“Higher prices bring out buyers. Lower prices bring out sellers – size opens eyes. Time kills ALL trades. When they’re cryin’ you should be buyin’. When they’re yellin’ you should be sellin’. It takes years for people to learn those basics – if they ever learn them at all.”

Larry McCarthy, Former Head of Distressed Fixed Income trading at Lehman Brothers

5) Risk decisions aren’t compromises. They are definitive. They don’t reconcile different people’s opinions. The trade is put on one way or the other. This whole hold-your-hands-together-to-build-consensus-and-team-cohesion thing is simply ridiculous when you have 20 seconds to launch $50 million of risk one way or another. This ain’t day camp to get in touch with people’s feelings. If people on your team have emotional problems with how a trade went down, they can always become social workers.

6) There’s nothing more dangerous on Wall St. than a bored trader with an unused capital line. As the great Seth Klarman says, “buying right, NEVER feels good.” Complacency is a capital killer. Over the years, one of our most important lessons is; trade LESS and make each trade count. On waiting and waiting to pounce (buy), Charlie Munger said; “the toughest thing to do is stare at a screen all day and do nothing.” The 2nd hardest thing for a trader to understand is that you don’t always have to make the bet. Sometimes the best position is no position. Not long. Not short. Just out.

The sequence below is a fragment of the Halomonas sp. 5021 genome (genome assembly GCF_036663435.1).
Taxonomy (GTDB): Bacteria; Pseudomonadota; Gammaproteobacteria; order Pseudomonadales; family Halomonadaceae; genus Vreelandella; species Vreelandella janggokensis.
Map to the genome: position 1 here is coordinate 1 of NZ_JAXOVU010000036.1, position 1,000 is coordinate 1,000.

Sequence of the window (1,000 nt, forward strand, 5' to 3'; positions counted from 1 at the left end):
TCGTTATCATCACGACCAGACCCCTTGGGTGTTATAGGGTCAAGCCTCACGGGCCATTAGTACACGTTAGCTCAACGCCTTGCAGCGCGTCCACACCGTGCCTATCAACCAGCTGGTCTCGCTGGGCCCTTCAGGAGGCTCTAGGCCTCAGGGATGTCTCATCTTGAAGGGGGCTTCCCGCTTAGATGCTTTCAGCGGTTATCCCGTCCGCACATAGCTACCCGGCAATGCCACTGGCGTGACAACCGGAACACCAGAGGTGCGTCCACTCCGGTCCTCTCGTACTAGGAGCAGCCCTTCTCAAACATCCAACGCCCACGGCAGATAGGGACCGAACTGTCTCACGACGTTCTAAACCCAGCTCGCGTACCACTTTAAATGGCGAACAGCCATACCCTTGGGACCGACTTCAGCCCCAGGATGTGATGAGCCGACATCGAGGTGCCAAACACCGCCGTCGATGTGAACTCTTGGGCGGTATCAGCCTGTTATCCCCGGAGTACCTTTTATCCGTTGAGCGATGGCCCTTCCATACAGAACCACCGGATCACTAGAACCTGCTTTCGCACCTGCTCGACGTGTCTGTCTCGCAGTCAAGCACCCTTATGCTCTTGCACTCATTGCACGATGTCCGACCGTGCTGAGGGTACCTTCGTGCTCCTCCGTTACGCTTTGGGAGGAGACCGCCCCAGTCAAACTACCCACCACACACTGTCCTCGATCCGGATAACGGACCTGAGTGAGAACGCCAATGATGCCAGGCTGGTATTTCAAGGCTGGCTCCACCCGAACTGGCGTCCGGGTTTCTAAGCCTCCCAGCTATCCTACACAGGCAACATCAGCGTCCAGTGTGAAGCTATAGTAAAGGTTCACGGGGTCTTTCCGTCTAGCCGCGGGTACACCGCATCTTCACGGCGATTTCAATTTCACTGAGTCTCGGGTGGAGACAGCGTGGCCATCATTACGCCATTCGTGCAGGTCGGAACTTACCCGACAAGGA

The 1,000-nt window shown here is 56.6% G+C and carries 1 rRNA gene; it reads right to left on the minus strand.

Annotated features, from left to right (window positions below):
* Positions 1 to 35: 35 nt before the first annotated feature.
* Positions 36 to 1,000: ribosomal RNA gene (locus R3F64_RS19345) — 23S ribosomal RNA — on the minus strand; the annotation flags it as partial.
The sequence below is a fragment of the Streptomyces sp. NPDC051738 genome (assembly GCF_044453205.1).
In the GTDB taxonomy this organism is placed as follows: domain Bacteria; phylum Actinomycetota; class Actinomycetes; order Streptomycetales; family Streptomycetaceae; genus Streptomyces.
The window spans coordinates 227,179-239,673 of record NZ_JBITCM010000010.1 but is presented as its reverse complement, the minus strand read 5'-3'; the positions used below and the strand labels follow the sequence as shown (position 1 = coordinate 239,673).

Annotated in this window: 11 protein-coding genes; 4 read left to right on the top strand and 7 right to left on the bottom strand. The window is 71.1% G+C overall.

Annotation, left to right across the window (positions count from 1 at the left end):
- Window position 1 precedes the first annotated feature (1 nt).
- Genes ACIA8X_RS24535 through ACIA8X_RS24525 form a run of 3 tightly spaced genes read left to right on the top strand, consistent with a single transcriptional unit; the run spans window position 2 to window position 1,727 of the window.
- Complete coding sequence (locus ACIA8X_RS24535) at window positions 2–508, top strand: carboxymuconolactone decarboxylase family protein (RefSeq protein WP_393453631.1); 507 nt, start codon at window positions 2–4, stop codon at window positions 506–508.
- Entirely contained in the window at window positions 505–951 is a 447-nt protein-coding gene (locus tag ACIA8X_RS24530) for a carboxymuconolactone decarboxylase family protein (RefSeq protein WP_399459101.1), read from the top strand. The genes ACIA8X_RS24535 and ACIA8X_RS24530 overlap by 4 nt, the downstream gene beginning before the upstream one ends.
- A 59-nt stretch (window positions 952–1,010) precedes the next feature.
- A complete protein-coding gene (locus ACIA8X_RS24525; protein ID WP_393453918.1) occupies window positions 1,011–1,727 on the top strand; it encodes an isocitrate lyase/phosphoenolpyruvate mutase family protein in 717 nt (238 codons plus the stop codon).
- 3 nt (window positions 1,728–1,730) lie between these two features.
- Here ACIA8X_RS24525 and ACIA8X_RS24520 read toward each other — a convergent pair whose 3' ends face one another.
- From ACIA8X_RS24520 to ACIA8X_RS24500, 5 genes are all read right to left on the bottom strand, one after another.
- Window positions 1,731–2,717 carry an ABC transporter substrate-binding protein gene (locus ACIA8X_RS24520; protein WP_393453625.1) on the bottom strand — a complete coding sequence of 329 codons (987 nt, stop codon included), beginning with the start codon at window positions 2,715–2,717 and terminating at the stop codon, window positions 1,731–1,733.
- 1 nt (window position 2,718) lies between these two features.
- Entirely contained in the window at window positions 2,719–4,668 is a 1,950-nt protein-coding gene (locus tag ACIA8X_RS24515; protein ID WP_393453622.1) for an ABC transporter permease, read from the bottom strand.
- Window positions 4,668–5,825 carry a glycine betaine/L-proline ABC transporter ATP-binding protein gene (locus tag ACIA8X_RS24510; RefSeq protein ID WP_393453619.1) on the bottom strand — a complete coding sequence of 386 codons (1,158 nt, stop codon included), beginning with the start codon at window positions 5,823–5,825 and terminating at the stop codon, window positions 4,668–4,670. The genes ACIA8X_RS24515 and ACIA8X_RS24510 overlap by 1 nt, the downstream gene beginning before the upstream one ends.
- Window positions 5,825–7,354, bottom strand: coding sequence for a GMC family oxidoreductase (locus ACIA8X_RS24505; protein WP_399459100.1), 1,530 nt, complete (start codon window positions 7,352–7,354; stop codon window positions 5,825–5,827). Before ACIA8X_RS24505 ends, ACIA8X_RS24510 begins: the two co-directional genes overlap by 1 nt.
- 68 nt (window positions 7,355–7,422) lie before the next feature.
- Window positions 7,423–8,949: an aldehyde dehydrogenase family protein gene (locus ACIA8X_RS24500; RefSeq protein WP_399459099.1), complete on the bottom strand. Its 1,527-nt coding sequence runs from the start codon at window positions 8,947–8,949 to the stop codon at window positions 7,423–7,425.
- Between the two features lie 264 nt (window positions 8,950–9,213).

7) Our friend Eric Peters used to say, “there are only a few times in a year to make a lot of money. When those times occur, you need to be involved, aggressive, big. The rest of the year it’s best to do as little as possible.” This is one of my all-time favorite quotes when it comes to trading.

8) The market is always wrong at the open, and always right at the close. Only buy on the open if you have the HIGHEST conviction that stocks will rip all-day long. Lessons learned, you’re much better off waiting and putting long or short positions on later in the day.

9) Made a mistake once? That is ignorance. Made the same mistake twice? That is stupidity. Made the same mistake a third time? That is neurosis. Made that same mistake a fourth time? Congratulations! You are an analyst, economist or strategist. The trend is your friend, when improving and with moves lower here and there, you are far more likely to notice the dips than the overall improvement.

10) High self-awareness is key. Great traders are very aware of their own feelings. Measuring your fear is key, the more you feel, the closer you are to a good entry point on the long side. Self-awareness allows for the understanding of others. Why? Because that understanding is a misnomer. It is really ascription to others what one feels oneself. Why does that work? Because we are all more or less the same. One self-consciousness is like another. As Kant puts it in the Paralogisms of Pure Reason in his Critique of Pure Reason: “Now I cannot have the least representation of thinking being through an external experience, but only through self-consciousness. Thus such objects are nothing further than the transference of this consciousness of mine to other things, which can be represented as thinking beings only in this way.”

Sound tough? It is.

Larry McDonald ran a highly successful distressed bond trading business at Lehman Brothers, was considered one of the firm’s most profitable traders.